USAToday: Anti-Social Readers?

March 5, 2007

USAToday
My USAToday profile.

After reading many negative comments left by users on the USAToday site complaining about the site redesign, I thought it might be good to take a step back from the bleeding edge of Web 2.0. While I still give a thumbs up to USAToday for taking the leap, it’s worth asking if these new, social features are useful to, or even wanted by USAToday’s users.

Some careful criticism is appearing on blogs. Bruce Clay feels that news should be delivered in an objective manner, without the distraction of reader opinions. WinExtra considers the push to make everything social inappropriate. He’s especially critical of the redesign.

I wonder what percentage of mainstream users really want to “get social” on the web – especially through a newspaper. Certainly, the vast majority of readers are passive – content to sit back and receive content, preferring to access news quickly so they can get on with their lives. A smaller group of people wants to participate with the news via comments. An even smaller subset wants to participate via ratings, blogging, and content creation.

Think about it this way: out of those who consider themselves “music lovers,” the vast majority are content to listen. A minority takes up an instrument, and an even smaller subset joins a band and writes songs. Place a guitar in a music lover of the largest group, turn on the spotlight – and watch them run the other way.

So I don’t believe these user complaints are simply a matter of unfamiliarity or bad design. The social-opinionated-creators are early adopters who are already heavily involved with Web 2.0, and likely write blogs (like myself) – hence the many positive reactions to the redesign in the blogosphere. But I’d say it’s a safe bet that the vast majority of the mainstream population is not of this ilk.

I still give USAToday a lot of credit for making these changes, especially because it points a road ahead when the alternative of just fading away is so grimly real for many newspapers mired in the world of print. But now that I’ve thought about the redesign again and played around with its features, I’ll be surprised to see the majority of their current readers taking advantage of them. They’ll have to attract new ones.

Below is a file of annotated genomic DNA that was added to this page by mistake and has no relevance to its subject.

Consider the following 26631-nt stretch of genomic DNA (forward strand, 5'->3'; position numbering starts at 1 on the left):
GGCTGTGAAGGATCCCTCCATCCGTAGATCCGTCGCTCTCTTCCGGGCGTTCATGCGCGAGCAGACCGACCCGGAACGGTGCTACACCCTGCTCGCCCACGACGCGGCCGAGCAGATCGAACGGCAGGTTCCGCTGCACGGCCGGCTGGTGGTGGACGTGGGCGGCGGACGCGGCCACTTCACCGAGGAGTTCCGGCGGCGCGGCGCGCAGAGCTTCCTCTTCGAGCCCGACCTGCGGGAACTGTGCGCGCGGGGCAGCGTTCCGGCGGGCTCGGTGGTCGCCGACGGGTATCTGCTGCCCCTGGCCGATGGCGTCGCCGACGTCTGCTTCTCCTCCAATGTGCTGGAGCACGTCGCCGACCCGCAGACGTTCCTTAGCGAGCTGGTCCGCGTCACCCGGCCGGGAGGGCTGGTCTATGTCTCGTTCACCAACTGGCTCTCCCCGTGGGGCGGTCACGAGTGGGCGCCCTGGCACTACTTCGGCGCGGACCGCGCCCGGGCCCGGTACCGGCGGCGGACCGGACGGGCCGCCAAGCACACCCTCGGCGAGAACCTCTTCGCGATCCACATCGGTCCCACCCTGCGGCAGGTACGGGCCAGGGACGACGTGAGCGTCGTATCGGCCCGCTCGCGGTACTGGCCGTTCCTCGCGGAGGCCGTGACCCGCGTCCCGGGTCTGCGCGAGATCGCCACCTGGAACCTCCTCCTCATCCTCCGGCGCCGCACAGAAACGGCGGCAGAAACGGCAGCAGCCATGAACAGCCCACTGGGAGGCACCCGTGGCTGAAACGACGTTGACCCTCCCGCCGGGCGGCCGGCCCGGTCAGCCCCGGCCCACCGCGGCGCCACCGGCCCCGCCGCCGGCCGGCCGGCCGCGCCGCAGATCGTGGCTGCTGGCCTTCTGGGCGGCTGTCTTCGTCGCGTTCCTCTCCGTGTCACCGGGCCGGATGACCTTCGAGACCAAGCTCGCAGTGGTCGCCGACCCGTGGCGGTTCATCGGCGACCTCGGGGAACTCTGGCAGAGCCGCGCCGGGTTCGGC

I, however, plan to do my part. I just created my very own USAToday profile.

Additional Reading: Scott Karp, Paris Lemon, Mathew Ingram, Charlene Li’s Blog, Wisdump

Comments

  1. Bryce says:

    This seems like a common trend. The people who make sites forget they aren’t typical users of the sites they make. Web 2.0 is great for those on the bleeding edge (such as teenagers with too much time on their hands, as evidenced by Digg and Slashdot), but does your mom get it? Probably not. Web 2.0 is still in beta (or gamma, perhaps) and probably isn’t ready for a site like USA Today.

  2. webomatica says:

    True, Bryce. I was thinking maybe part of the success of MySpace and FaceBook is what you mention – the target users are people with lots of free time and energy. Even me, someone who is into the technology only has time for maybe 2 or 3 of these social sites – in addition to this hapless blog of course!